Decoding the Nutrition Label

All food companies introduced the nutrition label on their packaged foods. The main part of the label is the Nutrition Facts Table, which gives you the following information: Calories and 13 nutrients: Fat, Saturated fat, Trans fat, Cholesterol, Sodium, Carbohydrate, Fibre, Sugars, Protein, Vitamin A, Vitamin C, Calcium and Iron.
Five easy steps to help you read the label.

Step 1: Look at the serving size
Compare the serving size on the package to the amount that you eat. If you eat the serving size shown on the Nutrition Facts Table, you will get the amount of calories and nutrients that are listed.
Step 2: Look at the calories
Calories tell you how much energy you get from one serving of a packaged food.
Step 3: Look at the percent Daily Value (% Daily Value)
% Daily Value puts nutrients on a scale from 0% to 100%. This scale tells you if there is a little or a lot of a nutrient in one serving of a packaged food. Use this percentage to compare the nutrient content of different foods.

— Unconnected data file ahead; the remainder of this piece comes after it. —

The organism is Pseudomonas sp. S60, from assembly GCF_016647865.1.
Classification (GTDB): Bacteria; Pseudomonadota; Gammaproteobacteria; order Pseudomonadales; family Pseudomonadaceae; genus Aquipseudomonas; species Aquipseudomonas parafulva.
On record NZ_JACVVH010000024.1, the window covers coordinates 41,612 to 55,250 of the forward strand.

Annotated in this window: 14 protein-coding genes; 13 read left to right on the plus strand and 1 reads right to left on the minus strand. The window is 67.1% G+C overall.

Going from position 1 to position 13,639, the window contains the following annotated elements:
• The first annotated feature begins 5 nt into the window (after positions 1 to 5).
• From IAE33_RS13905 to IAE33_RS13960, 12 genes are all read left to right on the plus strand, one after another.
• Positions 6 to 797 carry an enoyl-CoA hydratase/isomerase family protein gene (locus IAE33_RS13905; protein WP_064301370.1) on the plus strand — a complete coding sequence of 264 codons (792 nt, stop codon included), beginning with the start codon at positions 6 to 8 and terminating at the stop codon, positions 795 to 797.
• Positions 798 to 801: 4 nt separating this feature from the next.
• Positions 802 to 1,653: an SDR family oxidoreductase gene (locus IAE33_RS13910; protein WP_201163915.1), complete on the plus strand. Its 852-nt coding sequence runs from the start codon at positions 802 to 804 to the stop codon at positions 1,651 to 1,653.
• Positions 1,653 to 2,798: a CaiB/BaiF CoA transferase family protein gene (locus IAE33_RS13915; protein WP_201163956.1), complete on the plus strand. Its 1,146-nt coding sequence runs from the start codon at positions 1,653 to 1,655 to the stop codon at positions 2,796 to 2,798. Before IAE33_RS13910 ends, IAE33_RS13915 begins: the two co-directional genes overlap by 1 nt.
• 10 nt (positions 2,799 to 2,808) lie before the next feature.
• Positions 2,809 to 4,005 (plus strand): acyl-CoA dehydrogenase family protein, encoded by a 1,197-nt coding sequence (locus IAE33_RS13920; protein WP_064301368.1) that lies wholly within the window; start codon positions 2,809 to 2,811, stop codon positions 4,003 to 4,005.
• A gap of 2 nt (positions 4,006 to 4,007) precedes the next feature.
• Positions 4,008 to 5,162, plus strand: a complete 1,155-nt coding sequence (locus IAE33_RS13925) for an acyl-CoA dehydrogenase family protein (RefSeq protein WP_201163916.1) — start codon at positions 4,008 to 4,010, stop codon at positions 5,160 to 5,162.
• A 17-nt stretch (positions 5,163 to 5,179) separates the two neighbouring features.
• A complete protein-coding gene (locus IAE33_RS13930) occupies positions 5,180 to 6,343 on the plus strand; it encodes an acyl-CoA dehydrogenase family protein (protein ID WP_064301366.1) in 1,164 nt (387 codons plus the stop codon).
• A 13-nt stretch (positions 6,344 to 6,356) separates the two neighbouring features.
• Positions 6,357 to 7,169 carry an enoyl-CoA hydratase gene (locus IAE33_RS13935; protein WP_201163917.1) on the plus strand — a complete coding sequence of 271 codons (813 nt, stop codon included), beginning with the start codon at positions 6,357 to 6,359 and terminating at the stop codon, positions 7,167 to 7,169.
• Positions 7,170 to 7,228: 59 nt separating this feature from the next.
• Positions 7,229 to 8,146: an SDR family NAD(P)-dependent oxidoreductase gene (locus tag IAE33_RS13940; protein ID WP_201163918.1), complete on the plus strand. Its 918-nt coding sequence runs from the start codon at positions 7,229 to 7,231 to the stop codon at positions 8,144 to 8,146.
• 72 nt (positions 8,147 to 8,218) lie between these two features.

5% DV or less is a little
15% DV or more is a lot
Step 4: Try to get more of these nutrients
Fiber, vitamin A, vitamin C, iron, calcium
Step 5: Try to get less of these nutrients
Fat, saturated fat, trans fat, sodium, cholesterol

You can use the Nutrition Facts to:
• Compare products more easily
• Find out the nutritional value of foods
• Better manage special diets, such as one that is low in sodium
• Increase or decrease your intake of a particular nutrient (for example, increase fibre, decrease saturated fat)